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ISO Sensitivity / Noise levels

ISO equivalence on a digital camera is the ability to increase the sensitivity of the sensor. This works by turning up the "volume" (gain) on the sensor's signal amplifiers (remember the sensor is an analogue device). By amplifying the signal you also amplify the noise which becomes more visible at higher ISO's. Many modern cameras also employ noise reduction and / or sharpness reduction at higher sensitivities.


To measure noise levels we take a sequence of images of a GretagMacBeth ColorChecker chart (controlled artificial daylight lighting). The exposure is matched to the ISO (ie. ISO 200, 1/200 sec for consistency of exposure between cameras). The image sequence is run through our own proprietary noise measurement tool (version 1.4 in this review). Click here for more information. (Note that noise values indicated on the graphs here can not be compared to those in other reviews.)

Canon PowerShot G9 vs Nikon COOLPIX P5100 vs Canon PowerShot G7

  Canon PowerShot G9
ISO 80
Nikon Coolpix P5100
ISO 64
Canon PowerShot G7
ISO 80
Crops
  Canon PowerShot G9
ISO 100
Nikon Coolpix P5100
ISO 64
Canon PowerShot G7
ISO 100
Crops
  Canon PowerShot G7
ISO 200
Nikon Coolpix P5100
ISO 200
Canon PowerShot G7
ISO 200
Crops
  Canon PowerShot G9
ISO 400
Nikon Coolpix P5100
ISO 400
Canon PowerShot G7
ISO 400
Crops
  Canon PowerShot G9
ISO 800
Nikon Coolpix P5100
ISO 800
Canon PowerShot G7
ISO 800
Crops
  Canon PowerShot G9
ISO 1600
Nikon Coolpix P5100
ISO 1600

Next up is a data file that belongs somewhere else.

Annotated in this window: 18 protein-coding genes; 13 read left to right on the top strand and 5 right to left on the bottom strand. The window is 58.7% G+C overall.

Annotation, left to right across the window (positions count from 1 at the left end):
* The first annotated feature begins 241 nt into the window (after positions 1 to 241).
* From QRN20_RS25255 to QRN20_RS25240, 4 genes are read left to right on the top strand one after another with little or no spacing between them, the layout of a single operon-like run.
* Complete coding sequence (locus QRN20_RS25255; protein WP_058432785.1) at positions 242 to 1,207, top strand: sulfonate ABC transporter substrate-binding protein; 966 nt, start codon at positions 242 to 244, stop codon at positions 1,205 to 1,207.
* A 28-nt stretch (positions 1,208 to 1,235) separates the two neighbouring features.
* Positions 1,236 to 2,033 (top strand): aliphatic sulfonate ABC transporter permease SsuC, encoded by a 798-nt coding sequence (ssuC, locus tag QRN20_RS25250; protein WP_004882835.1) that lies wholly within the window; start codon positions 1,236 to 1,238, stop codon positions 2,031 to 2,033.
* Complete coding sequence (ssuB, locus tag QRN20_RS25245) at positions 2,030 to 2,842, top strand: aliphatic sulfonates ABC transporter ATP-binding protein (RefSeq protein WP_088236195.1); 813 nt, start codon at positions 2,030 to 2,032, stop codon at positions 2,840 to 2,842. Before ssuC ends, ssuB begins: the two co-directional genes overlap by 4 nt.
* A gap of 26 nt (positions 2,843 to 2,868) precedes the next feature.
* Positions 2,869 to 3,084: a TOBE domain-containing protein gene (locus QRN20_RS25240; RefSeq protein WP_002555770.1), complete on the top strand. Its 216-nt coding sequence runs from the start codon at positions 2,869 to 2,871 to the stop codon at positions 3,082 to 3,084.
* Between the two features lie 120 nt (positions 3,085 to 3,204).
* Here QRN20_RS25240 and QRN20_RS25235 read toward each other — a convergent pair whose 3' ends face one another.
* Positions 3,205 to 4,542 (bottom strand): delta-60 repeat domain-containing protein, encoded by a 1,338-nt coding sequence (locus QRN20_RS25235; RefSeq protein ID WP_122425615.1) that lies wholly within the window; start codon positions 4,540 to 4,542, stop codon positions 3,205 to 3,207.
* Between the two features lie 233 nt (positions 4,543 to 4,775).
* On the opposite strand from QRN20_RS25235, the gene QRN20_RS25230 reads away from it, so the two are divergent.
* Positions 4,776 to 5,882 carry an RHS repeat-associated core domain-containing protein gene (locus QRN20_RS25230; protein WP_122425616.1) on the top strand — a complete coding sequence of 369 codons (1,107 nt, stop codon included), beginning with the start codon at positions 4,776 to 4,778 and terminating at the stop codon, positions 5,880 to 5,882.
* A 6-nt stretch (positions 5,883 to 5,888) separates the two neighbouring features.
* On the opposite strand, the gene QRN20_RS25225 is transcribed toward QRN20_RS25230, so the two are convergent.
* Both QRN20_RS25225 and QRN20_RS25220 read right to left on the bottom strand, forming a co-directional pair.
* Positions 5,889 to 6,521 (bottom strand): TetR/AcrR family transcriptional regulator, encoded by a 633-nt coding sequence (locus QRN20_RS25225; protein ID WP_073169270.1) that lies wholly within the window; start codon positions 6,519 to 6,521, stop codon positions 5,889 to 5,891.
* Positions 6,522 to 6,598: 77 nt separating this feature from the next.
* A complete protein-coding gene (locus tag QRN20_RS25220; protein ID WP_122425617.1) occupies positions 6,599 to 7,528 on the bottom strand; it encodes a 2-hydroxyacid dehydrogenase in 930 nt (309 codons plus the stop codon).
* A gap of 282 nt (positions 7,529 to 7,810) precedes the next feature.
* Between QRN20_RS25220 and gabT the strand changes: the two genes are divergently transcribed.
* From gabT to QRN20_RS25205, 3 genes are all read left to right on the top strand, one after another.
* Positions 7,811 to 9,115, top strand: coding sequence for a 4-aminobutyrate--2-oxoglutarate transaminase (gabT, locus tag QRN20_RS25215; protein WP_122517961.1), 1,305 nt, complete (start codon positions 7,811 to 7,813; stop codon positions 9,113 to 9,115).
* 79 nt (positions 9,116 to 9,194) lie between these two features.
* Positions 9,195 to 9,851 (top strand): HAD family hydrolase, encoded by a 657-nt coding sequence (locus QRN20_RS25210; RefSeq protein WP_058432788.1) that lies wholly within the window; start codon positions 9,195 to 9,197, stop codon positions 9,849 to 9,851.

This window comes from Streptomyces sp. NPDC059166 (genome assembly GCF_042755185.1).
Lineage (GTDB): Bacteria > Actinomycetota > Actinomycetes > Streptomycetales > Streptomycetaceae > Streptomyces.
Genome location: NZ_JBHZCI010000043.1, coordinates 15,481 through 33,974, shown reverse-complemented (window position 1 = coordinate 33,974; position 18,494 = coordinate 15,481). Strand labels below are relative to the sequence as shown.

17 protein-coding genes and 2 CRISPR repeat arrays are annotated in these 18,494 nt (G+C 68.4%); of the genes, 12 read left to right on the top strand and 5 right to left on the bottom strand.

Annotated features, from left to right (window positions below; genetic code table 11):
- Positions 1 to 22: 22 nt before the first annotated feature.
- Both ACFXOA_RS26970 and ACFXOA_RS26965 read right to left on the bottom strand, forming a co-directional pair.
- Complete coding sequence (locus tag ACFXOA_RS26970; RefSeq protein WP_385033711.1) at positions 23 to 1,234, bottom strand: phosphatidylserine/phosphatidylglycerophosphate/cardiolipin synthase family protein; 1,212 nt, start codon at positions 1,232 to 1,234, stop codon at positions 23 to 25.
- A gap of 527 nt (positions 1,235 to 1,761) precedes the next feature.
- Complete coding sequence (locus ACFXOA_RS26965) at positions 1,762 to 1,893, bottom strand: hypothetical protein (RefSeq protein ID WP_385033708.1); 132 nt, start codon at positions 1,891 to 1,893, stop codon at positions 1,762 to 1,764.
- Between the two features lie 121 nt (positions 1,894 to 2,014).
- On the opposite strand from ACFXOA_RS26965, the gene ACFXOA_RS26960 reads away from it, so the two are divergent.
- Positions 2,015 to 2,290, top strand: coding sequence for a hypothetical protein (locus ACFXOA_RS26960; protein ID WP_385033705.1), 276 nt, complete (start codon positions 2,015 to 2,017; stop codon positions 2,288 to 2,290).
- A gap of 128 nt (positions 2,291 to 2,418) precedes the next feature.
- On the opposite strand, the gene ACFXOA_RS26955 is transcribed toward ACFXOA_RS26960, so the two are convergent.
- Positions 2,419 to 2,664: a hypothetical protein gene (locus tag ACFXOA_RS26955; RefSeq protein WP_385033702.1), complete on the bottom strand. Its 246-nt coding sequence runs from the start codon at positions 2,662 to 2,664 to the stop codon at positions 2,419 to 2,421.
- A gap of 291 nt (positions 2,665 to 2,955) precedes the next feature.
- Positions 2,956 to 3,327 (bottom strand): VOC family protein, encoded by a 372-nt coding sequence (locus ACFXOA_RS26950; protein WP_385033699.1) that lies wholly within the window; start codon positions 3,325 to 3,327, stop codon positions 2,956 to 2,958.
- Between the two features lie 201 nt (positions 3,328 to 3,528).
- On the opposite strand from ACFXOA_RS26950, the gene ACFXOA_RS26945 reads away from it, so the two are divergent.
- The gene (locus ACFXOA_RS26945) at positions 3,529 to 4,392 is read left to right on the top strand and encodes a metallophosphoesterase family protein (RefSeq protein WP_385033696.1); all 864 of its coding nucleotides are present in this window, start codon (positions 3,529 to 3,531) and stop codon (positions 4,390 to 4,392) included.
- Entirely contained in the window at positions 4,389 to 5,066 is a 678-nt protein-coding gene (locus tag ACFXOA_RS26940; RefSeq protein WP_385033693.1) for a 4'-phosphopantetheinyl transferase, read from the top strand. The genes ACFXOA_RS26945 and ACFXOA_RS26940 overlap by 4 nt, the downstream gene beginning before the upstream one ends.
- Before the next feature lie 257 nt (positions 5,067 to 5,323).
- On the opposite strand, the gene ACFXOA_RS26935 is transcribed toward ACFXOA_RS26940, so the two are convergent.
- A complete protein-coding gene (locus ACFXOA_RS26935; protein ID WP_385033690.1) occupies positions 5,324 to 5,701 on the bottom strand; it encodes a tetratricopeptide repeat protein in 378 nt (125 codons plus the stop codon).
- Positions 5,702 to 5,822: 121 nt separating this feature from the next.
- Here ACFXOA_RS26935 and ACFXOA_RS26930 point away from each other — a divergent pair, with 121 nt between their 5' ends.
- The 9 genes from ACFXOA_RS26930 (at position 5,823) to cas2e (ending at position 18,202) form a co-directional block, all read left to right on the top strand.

Canon PowerShot G7
ISO 1600
Crops

With tiny, high pixel count chips noise is always going to be an issue, and to a large degree this is more a test of the effectiveness (both measurable and visible) of a camera's noise reduction system. Designers have to balance the desire to produce smooth, clean results with the need to retain as much detail as possible (if you blur away the noise, you blur away image detail too).

When we reviewed the G7 I commented on how much better it would have been had Canon used a lower resolution sensor with larger pixels, but I guess it was kind of inevitable that the G9 would have even more pixels (though to be fair the sensor is also a little larger). At lower ISO settings the difference in the end result (noise-wise) is negligible (the amount of noise and the detail loss through noise reduction are very, very similar). At ISO 800 the G9 looks like it's applying slightly higher noise reduction than its predecessor (presumably because the sensor is producing more noise), and at ISO 1600 the appearance is very different - there's little if any difference in the amount of detail lost, but the G9 result looks softer (and the G7 looks noisier). If anything the G7 actually produces better results at ISO 800 and above, though we're splitting hairs, and you always have the option with the G9 to shoot raw.

Unsurprisingly, given that they almost certainly share the same sensor, the G9 and Nikon P5100 results are very similar (from a noise point of view), with both pretty useless at anything over ISO 400 for serious work. We found that the G9 produced very noisy images at ISO 800 in low light - noisier than these crops might suggest.